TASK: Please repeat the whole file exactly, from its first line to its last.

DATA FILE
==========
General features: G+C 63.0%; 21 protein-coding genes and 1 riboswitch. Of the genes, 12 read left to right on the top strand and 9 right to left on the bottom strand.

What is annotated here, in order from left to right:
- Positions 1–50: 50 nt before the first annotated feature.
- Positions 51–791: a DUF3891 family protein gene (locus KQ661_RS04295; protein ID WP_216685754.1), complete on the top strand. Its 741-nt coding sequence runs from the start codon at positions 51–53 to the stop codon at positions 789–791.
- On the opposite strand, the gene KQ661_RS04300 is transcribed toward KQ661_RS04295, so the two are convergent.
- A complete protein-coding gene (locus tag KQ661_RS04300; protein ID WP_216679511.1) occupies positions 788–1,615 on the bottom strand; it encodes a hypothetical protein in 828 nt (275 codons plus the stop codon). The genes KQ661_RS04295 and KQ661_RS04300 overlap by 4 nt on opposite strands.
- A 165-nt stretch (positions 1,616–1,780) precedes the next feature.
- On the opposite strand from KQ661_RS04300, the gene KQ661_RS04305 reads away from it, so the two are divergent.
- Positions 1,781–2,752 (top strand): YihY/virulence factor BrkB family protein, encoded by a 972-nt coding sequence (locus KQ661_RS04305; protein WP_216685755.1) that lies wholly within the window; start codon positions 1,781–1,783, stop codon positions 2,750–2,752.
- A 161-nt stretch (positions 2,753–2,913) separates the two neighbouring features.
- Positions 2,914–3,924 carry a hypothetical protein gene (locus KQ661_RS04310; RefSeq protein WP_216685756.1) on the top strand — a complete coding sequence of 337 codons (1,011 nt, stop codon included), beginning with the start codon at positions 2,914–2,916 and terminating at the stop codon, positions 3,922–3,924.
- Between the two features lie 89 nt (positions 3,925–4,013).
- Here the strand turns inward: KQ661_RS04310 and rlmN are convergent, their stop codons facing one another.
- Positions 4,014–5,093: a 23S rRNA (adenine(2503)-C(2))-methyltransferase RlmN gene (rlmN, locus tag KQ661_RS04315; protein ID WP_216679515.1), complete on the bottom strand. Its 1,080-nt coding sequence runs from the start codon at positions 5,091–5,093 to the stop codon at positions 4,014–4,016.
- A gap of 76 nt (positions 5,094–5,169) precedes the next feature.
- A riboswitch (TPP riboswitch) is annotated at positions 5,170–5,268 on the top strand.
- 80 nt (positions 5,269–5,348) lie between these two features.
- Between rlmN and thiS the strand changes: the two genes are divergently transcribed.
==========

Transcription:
General features: G+C 63.0%; 21 protein-coding genes and 1 riboswitch. Of the genes, 12 read left to right on the top strand and 9 right to left on the bottom strand.

What is annotated here, in order from left to right:
- Positions 1–50: 50 nt before the first annotated feature.
- Positions 51–791: a DUF3891 family protein gene (locus KQ661_RS04295; protein ID WP_216685754.1), complete on the top strand. Its 741-nt coding sequence runs from the start codon at positions 51–53 to the stop codon at positions 789–791.
- On the opposite strand, the gene KQ661_RS04300 is transcribed toward KQ661_RS04295, so the two are convergent.
- A complete protein-coding gene (locus tag KQ661_RS04300; protein ID WP_216679511.1) occupies positions 788–1,615 on the bottom strand; it encodes a hypothetical protein in 828 nt (275 codons plus the stop codon). The genes KQ661_RS04295 and KQ661_RS04300 overlap by 4 nt on opposite strands.
- A 165-nt stretch (positions 1,616–1,780) precedes the next feature.
- On the opposite strand from KQ661_RS04300, the gene KQ661_RS04305 reads away from it, so the two are divergent.
- Positions 1,781–2,752 (top strand): YihY/virulence factor BrkB family protein, encoded by a 972-nt coding sequence (locus KQ661_RS04305; protein WP_216685755.1) that lies wholly within the window; start codon positions 1,781–1,783, stop codon positions 2,750–2,752.
- A 161-nt stretch (positions 2,753–2,913) separates the two neighbouring features.
- Positions 2,914–3,924 carry a hypothetical protein gene (locus KQ661_RS04310; RefSeq protein WP_216685756.1) on the top strand — a complete coding sequence of 337 codons (1,011 nt, stop codon included), beginning with the start codon at positions 2,914–2,916 and terminating at the stop codon, positions 3,922–3,924.
- Between the two features lie 89 nt (positions 3,925–4,013).
- Here the strand turns inward: KQ661_RS04310 and rlmN are convergent, their stop codons facing one another.
- Positions 4,014–5,093: a 23S rRNA (adenine(2503)-C(2))-methyltransferase RlmN gene (rlmN, locus tag KQ661_RS04315; protein ID WP_216679515.1), complete on the bottom strand. Its 1,080-nt coding sequence runs from the start codon at positions 5,091–5,093 to the stop codon at positions 4,014–4,016.
- A gap of 76 nt (positions 5,094–5,169) precedes the next feature.
- A riboswitch (TPP riboswitch) is annotated at positions 5,170–5,268 on the top strand.
- 80 nt (positions 5,269–5,348) lie between these two features.
- Between rlmN and thiS the strand changes: the two genes are divergently transcribed.